And Xander spent time studying his sister.

Apparently rain doesn’t have a calming effect on everyone because these moments were soon followed up with some conflict resolution training as the three year old came in and laid claim to half the toys…
Life is all a learning experience, isn’t it?!?

Goals are Meant to be Held Lightly…

(a just because pic.  My birthday boy.)

Well, at least when it comes to goals we set for our children…

Why?  Their development and life’s circumstances are simply unpredictable.  I’m always so tempted to have very lofty goals for both myself and my children.  It is one thing to set them for myself.  It is always amazing what I can push myself to do if a goal is set before me.

When it comes to our children though, this can have very unpleasant if not disastrous effects.  I’ve seen it taken to extremes and sadly experienced bits of it myself.  There is so much going on in their little brains and especially when it comes to things that are developmental and academic need to proceed with caution.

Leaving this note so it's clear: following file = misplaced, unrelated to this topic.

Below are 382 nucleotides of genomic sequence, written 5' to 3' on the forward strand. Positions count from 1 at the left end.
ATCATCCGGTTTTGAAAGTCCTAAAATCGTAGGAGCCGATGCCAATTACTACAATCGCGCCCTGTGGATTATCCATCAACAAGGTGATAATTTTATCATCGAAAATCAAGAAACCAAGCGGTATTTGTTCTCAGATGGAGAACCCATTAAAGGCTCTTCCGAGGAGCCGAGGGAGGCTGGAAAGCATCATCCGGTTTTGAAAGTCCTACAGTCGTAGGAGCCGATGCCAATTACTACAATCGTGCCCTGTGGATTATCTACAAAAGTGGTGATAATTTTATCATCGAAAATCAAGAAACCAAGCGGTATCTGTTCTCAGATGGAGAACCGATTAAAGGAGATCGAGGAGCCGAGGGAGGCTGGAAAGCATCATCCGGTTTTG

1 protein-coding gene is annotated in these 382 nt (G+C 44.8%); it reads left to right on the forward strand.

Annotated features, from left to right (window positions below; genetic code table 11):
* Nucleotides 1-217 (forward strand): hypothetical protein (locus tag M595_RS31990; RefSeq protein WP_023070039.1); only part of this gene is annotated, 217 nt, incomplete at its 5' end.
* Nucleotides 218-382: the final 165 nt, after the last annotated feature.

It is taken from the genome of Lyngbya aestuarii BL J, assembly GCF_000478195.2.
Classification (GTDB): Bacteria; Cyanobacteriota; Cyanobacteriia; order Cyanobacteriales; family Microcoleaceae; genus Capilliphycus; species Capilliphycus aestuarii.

Requiring something of our children that their brains simply aren’t wired for yet is unfair to do.  As such, when I’m setting goals, I’ve learned to be careful to take into account normal ranges of development and then be ready to hold my goals lightly and take each children on an individual basis.

So when a good friend asked me a couple of weeks ago how I did on meeting my goals for last semester after I shared my goal sheet with you all, my face brightened when I told her about goals we had met and how exciting it was to see growth.  While several goals weren’t met, I felt very comfortable with our semester.